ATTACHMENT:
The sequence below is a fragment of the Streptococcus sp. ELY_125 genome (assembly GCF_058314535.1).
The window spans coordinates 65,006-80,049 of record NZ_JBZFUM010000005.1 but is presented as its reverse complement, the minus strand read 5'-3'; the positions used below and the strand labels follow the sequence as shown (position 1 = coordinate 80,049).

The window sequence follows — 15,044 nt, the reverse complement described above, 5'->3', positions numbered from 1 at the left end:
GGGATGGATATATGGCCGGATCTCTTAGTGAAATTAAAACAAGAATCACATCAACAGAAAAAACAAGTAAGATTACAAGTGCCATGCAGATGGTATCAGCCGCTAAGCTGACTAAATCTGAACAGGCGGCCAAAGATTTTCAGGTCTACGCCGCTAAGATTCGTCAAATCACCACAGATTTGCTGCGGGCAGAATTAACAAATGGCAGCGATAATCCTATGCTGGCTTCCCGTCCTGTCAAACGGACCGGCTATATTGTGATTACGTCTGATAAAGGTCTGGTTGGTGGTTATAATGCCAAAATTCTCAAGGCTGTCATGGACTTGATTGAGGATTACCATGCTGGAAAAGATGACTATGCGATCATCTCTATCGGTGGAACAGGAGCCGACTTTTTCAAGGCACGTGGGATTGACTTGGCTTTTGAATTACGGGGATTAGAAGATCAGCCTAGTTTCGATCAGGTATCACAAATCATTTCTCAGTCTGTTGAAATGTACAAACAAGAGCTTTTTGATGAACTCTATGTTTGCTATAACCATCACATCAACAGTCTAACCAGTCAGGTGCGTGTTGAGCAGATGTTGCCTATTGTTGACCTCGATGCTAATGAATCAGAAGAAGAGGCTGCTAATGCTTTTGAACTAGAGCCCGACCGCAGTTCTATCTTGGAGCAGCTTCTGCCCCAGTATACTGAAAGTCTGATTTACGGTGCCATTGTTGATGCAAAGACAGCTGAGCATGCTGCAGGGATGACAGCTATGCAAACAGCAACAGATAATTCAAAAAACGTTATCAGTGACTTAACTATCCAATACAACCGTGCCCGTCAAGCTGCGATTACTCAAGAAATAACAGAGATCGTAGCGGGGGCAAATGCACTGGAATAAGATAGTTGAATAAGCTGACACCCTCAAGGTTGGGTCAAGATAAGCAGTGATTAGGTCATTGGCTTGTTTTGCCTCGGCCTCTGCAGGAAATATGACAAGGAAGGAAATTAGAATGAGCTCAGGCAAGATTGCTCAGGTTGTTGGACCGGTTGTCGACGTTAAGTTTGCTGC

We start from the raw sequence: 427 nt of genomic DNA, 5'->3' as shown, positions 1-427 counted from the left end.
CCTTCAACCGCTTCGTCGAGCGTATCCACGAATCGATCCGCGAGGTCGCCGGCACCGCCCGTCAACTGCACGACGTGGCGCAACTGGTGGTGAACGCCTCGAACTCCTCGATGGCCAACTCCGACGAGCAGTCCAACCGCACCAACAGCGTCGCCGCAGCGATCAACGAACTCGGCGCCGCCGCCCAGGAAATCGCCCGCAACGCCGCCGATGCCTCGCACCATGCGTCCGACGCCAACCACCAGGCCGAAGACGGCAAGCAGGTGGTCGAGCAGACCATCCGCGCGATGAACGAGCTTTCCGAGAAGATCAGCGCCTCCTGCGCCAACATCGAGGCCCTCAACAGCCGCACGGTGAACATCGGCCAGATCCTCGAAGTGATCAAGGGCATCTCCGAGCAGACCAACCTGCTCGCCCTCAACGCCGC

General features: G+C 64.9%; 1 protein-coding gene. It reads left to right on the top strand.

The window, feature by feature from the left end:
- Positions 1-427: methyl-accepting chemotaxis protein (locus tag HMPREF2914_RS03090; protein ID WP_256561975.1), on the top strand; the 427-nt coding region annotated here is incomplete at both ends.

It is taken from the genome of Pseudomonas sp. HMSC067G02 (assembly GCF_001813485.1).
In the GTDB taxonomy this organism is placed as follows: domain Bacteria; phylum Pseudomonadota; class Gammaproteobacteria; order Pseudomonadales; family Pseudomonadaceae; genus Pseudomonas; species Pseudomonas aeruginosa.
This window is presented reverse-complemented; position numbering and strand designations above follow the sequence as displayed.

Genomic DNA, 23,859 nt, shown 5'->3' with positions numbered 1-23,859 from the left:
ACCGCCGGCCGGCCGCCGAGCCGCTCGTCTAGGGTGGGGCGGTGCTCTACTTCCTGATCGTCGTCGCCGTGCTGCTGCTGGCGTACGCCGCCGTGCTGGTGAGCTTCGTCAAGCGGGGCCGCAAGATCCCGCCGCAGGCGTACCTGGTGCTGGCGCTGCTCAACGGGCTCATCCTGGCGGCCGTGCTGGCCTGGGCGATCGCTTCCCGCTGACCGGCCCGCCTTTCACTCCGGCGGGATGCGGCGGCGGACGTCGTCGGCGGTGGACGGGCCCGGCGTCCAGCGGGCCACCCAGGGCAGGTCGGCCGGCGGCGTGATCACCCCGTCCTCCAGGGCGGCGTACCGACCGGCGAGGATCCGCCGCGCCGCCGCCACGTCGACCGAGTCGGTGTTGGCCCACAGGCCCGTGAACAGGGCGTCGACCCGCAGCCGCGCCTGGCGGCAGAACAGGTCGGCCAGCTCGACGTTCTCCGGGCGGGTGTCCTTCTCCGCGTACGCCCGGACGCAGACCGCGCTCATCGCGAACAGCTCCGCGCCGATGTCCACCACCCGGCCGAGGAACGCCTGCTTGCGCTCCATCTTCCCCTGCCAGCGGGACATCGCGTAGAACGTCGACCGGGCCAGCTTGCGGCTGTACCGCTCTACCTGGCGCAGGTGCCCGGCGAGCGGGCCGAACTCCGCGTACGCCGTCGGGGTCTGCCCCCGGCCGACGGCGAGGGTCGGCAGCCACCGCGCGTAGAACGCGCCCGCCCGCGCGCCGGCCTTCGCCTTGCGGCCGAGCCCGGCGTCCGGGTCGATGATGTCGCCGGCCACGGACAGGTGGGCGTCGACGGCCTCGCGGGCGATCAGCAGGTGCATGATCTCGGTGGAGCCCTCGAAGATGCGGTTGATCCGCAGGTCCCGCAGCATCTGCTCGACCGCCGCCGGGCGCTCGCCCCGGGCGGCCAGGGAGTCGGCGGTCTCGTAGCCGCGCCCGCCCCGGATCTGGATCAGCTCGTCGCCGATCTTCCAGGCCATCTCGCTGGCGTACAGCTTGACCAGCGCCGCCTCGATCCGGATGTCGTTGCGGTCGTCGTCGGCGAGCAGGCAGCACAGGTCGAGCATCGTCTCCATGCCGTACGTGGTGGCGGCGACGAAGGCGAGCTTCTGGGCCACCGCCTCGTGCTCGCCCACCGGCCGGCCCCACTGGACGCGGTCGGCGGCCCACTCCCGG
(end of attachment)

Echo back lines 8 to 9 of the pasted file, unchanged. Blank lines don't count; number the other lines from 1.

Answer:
The window, feature by feature from the left end:
- Positions 1-427: methyl-accepting chemotaxis protein (locus tag HMPREF2914_RS03090; protein ID WP_256561975.1), on the top strand; the 427-nt coding region annotated here is incomplete at both ends.